How to Move a Spectrum from iNMR to Anywhere

The simplest way to create a picture of the spectrum is to copy it into the clipboard. If you prefer “drag & drop”, select the dragger tool. This method works wonderfully when creating RTF documents with TextEdit. The method is implemented in all versions of iNMR and iNMR reader.

There are programs that do not implement the “Paste” command. It looks incredible, but there are programs that can paste a QuickDraw picture but can't paste a Quartz picture. In this case you must choose another method, like creating a graphic file. The same method becomes a necessity when you want to send a spectrum to a colleague working with a different operative system. The size of the picture will be equal to the size of the window. In the case your colleague says: “Give me a picture 500 pixels wide and 400 pixels high” do the following:

Preliminary consideration: if your eventual purpose is to put black ink on paper, make the spectrum black from the start, don't rely on software corrections. Now you must consider if you need the picture for a presentation (that is: a slide) or for printing. In the former case you'll prefer thicker lines, in the latter case you'll prefer higher resolution. You set both parameters into the Application Preferences. Open the Preferences dialog and go to the third panel (“Output”). At the bottom you find something like “Resolution” and “Line Thickness” “when copying and exporting”. I prefer setting both values to 1 for a slide and to set resolution=4 and line thickness=0.25 for printable pictures. Your milage may vary. To generate the final file, use the command File/Export and select one of the listed formats: PDF, PNG, JPEG, TIFF, BMP, PICT.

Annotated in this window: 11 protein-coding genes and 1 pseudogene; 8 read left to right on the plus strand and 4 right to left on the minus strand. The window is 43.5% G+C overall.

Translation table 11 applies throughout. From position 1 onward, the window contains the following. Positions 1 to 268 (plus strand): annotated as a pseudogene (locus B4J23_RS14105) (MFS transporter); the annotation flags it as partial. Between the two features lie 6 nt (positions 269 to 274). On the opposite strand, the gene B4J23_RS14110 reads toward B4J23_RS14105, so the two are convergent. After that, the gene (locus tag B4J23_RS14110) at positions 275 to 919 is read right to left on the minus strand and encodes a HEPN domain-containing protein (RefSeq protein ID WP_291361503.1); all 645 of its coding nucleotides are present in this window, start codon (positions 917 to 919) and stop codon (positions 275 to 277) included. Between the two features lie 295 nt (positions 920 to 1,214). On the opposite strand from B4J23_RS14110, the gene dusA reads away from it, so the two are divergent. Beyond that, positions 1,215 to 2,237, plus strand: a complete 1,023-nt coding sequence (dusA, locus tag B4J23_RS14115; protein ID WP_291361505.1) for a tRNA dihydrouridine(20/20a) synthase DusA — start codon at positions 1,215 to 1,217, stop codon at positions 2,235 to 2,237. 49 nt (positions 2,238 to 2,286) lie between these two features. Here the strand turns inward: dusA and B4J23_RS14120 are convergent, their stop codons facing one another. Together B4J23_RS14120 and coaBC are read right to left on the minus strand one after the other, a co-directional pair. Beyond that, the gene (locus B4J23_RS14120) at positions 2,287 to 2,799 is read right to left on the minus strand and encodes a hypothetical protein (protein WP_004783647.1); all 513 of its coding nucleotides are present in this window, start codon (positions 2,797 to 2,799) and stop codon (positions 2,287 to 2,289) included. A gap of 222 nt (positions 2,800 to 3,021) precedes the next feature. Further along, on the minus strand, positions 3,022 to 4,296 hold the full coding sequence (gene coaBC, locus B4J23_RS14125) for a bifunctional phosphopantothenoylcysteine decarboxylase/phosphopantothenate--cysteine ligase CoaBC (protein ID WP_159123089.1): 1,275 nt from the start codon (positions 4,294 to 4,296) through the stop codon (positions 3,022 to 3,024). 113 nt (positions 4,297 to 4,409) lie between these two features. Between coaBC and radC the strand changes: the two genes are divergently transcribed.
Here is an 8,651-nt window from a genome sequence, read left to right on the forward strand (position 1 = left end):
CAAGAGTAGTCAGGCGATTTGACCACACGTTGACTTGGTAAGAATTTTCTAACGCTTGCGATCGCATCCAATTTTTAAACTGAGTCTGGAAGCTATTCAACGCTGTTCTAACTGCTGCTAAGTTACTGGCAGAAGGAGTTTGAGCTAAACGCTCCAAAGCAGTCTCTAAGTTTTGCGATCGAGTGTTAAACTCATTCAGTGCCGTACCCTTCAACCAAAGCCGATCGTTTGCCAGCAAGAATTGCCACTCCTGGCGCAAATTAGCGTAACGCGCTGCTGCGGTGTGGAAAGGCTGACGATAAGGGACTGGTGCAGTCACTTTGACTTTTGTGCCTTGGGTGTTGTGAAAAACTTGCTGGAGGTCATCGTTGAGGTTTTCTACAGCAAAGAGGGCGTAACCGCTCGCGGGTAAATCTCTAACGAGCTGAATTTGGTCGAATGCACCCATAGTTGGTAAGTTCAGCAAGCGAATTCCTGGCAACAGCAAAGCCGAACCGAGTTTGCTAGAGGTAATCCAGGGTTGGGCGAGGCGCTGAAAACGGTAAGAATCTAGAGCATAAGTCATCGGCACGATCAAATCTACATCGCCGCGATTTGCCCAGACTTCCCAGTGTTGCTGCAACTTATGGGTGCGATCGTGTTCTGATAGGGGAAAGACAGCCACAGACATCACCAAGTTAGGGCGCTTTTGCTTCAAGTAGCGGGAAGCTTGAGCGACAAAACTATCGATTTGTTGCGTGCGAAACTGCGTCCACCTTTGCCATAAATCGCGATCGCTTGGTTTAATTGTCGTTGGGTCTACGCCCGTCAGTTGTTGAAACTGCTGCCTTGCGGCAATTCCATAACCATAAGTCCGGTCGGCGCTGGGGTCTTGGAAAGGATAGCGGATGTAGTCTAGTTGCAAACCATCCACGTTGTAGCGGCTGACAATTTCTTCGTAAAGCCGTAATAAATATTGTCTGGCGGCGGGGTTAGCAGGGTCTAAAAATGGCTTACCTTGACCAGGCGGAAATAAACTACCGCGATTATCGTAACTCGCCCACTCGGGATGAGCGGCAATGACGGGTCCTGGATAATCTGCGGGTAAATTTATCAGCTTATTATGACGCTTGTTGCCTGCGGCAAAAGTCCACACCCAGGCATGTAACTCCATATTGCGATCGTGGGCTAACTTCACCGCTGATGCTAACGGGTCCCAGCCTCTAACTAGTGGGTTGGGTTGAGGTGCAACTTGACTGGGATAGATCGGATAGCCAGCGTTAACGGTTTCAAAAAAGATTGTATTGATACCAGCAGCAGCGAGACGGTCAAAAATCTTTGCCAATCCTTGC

PDF is an abstract description of the page that makes the least assumptions about the medium. It is interpreted by the receiving application, according to the context. Sometimes it is well interpreted, sometimes it is badly interpreted. When you choose a format different from PDF, iNMR generates a bitmap, that is a very crude, point by point, description of the image. The great thing about bitmaps is that they are not subject to interpretation: they look the same under all applications, all operative systems. They have, however, a fixed, unitary, resolution. This leads too poor results when printing, but iNMR has a mechanism to overcome this limitation.

Let's say, following our example of a 500x400 picture, that you have set resolution = 4 and line thickness = 0.25. Just because a bitmap can only have resolution = 1, iNMR multiplies everything by your resolution value, in this case by 4. The picture size will be 2000x1600. When you open the picture with Preview, or embed it into a MS Word document, you can reduce the size 4 times (in this example) and everything will fall into place. The mechanism allows you to achieve higher resolutions with bitmaps and, because bitmaps are universally recognized and accepted, you can export high qualities pictures just everywhere, eventually.

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